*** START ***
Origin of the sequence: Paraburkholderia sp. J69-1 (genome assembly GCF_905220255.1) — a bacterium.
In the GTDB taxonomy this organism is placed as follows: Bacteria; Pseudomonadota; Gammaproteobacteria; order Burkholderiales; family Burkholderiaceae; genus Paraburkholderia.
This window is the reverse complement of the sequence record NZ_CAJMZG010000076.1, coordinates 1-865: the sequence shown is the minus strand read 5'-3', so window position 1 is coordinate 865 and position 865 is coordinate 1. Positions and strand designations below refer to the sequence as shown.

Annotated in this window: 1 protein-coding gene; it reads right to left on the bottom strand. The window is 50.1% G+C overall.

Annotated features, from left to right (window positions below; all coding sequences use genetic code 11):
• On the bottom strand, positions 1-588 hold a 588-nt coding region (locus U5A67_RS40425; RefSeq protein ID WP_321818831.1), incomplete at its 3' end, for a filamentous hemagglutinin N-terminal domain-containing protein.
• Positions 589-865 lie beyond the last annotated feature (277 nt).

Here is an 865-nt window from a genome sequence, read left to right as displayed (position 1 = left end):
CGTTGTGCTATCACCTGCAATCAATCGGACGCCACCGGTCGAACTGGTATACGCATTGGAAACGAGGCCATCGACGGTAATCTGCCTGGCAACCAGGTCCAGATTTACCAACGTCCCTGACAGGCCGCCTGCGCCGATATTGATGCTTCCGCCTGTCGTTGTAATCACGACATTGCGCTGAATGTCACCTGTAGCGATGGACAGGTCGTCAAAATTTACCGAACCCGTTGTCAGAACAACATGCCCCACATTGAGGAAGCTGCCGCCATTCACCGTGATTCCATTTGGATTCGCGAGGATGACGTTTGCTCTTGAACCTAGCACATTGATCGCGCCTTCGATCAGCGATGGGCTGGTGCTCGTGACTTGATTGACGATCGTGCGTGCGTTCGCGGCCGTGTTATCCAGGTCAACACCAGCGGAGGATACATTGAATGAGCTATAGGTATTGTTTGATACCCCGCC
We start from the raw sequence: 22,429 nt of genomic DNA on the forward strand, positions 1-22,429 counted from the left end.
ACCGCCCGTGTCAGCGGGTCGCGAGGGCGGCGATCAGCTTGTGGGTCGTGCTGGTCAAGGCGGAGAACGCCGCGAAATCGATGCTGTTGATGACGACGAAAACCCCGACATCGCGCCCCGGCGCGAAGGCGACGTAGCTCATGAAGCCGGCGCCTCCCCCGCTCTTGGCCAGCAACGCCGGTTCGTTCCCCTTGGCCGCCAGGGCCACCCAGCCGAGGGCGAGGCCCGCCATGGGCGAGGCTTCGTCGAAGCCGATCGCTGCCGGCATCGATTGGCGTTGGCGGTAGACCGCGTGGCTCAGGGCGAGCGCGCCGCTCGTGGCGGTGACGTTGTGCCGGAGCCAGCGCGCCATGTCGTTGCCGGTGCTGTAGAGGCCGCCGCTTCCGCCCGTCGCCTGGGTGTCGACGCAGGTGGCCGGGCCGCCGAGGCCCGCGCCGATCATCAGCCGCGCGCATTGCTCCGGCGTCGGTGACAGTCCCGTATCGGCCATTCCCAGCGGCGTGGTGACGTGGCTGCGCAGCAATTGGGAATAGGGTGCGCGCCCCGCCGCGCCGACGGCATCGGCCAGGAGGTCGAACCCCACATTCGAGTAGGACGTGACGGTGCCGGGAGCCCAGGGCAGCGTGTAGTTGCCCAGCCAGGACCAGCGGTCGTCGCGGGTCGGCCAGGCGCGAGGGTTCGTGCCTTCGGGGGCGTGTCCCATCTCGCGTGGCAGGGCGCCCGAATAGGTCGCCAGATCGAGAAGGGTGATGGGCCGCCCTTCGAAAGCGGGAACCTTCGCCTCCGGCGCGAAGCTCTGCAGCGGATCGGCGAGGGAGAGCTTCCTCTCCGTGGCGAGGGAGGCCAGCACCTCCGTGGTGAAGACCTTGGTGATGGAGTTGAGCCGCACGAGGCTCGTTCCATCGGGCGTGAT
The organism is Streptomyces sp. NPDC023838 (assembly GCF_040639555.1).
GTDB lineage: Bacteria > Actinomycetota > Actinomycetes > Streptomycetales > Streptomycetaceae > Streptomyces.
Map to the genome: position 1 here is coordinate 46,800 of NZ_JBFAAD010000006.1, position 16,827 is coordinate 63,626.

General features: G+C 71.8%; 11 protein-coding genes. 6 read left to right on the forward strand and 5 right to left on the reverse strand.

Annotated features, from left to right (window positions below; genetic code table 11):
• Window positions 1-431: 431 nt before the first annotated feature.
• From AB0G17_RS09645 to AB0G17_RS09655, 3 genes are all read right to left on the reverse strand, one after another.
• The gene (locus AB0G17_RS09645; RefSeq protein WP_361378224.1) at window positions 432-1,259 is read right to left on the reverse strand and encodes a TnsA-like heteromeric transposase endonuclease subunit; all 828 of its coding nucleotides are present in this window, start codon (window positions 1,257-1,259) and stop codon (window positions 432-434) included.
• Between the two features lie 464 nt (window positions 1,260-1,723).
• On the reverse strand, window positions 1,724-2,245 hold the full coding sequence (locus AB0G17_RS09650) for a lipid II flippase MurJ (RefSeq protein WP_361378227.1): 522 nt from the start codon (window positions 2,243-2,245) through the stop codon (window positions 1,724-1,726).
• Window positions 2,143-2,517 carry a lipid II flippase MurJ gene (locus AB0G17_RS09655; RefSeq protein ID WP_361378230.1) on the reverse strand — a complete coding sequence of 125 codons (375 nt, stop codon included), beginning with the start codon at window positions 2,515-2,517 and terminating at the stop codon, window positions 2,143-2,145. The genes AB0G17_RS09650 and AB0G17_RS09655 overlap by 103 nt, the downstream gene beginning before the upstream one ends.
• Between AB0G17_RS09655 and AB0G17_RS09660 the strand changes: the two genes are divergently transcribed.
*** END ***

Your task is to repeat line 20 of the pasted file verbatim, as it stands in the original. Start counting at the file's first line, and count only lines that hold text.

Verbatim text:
• Between the two features lie 464 nt (window positions 1,260-1,723).